19 August 2014 | Big Lychee
It is unlikely that many people went through the Hong Kong government’s report on the public consultation exercise on 2016-17 political reforms. If my own 0.03-
second perusal of the documents is anything to go by, it largely comprised identical statements from hundreds of United Front groups like the Federation of Hong Kong Shenzhen Associations. A South China Morning Post study (which they wisely dumped on academics) confirms that it’s a mass of ‘orchestrated bloc submissions favouring a conservative stance’.
Only the naïve would expect it any other way. Most Hong Kong government consultation exercises are designed in some way to reach the bureaucrats’ preferred conclusion. Those on political reform have to conform to the wishes of the sovereign power, and have a long record, dating back to the 1980s, of ‘finding’ that the population is far less enthusiastic about democracy than public opinion polls indicate.
18 August 2014 | Big Lychee
When the forces that hold power organize a street demonstration against the forces who don’t hold power – that is, the government holds a march against the populace – you know something strange is happening. Despite its title, the protest had no positive aim. It was a demonstration against demonstrating. It was demanding that people stop demanding things. It was a march for silence and obedience, and acceptance of unrepresentative (not to say poor) government.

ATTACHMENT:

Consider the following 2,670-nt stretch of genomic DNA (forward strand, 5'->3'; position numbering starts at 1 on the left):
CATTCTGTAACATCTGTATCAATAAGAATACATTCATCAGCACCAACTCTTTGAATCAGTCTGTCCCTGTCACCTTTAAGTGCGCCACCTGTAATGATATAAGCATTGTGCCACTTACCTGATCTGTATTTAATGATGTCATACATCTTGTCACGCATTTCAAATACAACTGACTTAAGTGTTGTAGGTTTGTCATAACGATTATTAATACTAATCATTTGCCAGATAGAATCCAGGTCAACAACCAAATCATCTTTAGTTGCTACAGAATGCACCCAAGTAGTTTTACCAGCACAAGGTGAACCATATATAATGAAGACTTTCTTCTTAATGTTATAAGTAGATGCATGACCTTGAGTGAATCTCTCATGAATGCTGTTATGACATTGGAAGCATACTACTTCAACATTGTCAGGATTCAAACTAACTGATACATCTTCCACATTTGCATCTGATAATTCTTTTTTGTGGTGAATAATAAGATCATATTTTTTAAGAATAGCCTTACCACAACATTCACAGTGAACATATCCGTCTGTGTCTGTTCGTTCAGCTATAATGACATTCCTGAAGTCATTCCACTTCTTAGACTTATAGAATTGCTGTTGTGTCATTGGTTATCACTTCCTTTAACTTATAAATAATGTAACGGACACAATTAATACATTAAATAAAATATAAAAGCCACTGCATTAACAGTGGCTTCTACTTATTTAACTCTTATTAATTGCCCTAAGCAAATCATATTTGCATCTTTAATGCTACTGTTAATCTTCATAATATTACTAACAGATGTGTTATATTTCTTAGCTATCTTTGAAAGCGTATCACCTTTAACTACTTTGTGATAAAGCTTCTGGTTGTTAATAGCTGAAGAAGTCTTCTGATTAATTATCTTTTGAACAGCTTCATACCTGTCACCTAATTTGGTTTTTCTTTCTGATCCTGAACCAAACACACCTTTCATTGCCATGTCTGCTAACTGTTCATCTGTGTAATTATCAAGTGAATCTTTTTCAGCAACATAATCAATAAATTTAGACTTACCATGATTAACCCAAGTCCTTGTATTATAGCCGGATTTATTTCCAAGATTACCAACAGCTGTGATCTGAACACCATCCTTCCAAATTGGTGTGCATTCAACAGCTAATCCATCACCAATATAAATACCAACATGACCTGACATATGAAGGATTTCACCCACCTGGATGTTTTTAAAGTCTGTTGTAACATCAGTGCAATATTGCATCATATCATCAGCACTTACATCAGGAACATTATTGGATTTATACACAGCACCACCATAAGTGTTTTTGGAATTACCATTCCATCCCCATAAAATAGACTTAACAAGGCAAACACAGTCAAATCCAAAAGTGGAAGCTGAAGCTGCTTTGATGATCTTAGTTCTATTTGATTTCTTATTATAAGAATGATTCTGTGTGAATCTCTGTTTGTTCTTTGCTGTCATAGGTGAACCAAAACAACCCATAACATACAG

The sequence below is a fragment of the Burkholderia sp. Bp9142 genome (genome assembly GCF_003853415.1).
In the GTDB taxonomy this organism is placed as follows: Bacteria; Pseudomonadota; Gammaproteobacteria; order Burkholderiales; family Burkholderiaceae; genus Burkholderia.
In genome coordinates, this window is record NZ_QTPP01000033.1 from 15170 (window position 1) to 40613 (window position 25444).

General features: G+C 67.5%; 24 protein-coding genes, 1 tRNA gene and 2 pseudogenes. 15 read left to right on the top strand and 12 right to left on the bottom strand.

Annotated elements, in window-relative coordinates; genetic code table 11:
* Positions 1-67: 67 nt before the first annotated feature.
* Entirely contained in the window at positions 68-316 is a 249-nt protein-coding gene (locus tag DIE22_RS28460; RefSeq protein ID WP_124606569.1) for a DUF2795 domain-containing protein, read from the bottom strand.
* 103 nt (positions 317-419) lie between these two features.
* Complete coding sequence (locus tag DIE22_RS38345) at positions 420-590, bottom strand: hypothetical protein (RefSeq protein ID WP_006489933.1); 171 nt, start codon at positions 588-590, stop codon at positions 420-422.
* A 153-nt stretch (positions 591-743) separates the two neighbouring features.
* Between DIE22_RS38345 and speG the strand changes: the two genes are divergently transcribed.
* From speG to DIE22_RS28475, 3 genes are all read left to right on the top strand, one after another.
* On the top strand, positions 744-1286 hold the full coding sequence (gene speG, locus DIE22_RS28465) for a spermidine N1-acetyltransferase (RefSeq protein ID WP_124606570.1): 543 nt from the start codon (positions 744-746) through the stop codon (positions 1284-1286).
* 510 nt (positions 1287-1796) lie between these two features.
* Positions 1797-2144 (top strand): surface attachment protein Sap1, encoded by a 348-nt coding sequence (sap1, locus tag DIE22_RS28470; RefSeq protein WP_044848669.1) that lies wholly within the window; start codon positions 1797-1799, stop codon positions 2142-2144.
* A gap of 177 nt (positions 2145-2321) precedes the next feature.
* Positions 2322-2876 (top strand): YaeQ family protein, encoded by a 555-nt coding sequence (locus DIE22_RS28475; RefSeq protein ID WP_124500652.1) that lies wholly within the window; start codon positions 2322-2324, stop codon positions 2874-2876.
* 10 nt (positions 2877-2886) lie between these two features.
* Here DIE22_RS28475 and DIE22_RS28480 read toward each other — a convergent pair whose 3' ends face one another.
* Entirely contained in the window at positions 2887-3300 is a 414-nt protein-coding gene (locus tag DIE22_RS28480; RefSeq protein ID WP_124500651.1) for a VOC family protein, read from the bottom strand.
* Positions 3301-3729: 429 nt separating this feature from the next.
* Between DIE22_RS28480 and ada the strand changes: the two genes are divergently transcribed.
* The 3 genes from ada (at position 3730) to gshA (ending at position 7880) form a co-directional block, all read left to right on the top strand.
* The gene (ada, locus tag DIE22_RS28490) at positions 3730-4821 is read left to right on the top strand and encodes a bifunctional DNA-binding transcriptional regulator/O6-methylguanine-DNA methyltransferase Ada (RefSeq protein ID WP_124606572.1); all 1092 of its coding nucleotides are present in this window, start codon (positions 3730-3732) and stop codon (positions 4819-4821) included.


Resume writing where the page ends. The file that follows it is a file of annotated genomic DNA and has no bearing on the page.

13 August 2014 | Big Lychee
The anguish draws nearer. Hong Kong establishment figures drop hints that the Chinese government will implement a ‘conservative’ nomination system for the 2017 Chief Executive election. Specifically, candidates will likely have to be endorsed by over 50% of Nomination Committee members to get on the ballot. Pro-democrats demand a far lower threshold, if not an open, public system of nomination.
No Hong Kong public figures know Beijing’s specific plans. It could be that this is about expectations management, and the political reform package due in a few weeks’ time will be more liberal than this, and everyone will be deliriously happy and dance in the streets with joy. But anyone who has been watching this drawn-out drama over the years will feel that the ‘50% threshold’ rings true and unsurprising.
11 August 2014 | Big Lychee
The South China Morning Post has a columnist who regularly and tirelessly repeats much the same hand-wringing mantra: wouldn’t it be nice if everyone compromised and we had peace and harmony? She does it again today. It presupposes a political division between two sides each of whom can claim to fairly represent similarly broad camps and each of whose arguments have some validity. That might summarize debate in democracies over, say, tax cuts versus welfare spending. But it has little relevance to political reform in Hong Kong.
One side here is an autocratic and dictatorial one-party state that rules by fear and has a long record of crushing opposition by force. (It is fronted locally by various Communist loyalists, shoe-shining tycoons and supine if not mercenary bureaucrats, but that’s a façade: this is all top-down puppet-master power.) The other side is a society that insists on keeping pluralism, openness and freedom, and wants representative government as well. There is no symmetry here, and no grounds for negotiation or compromise. The ‘autocratic’ side has all the real hard power; its opponents can only hope that it perceives an interest in not beating them into a pulp, and maybe even in granting a fairer administration.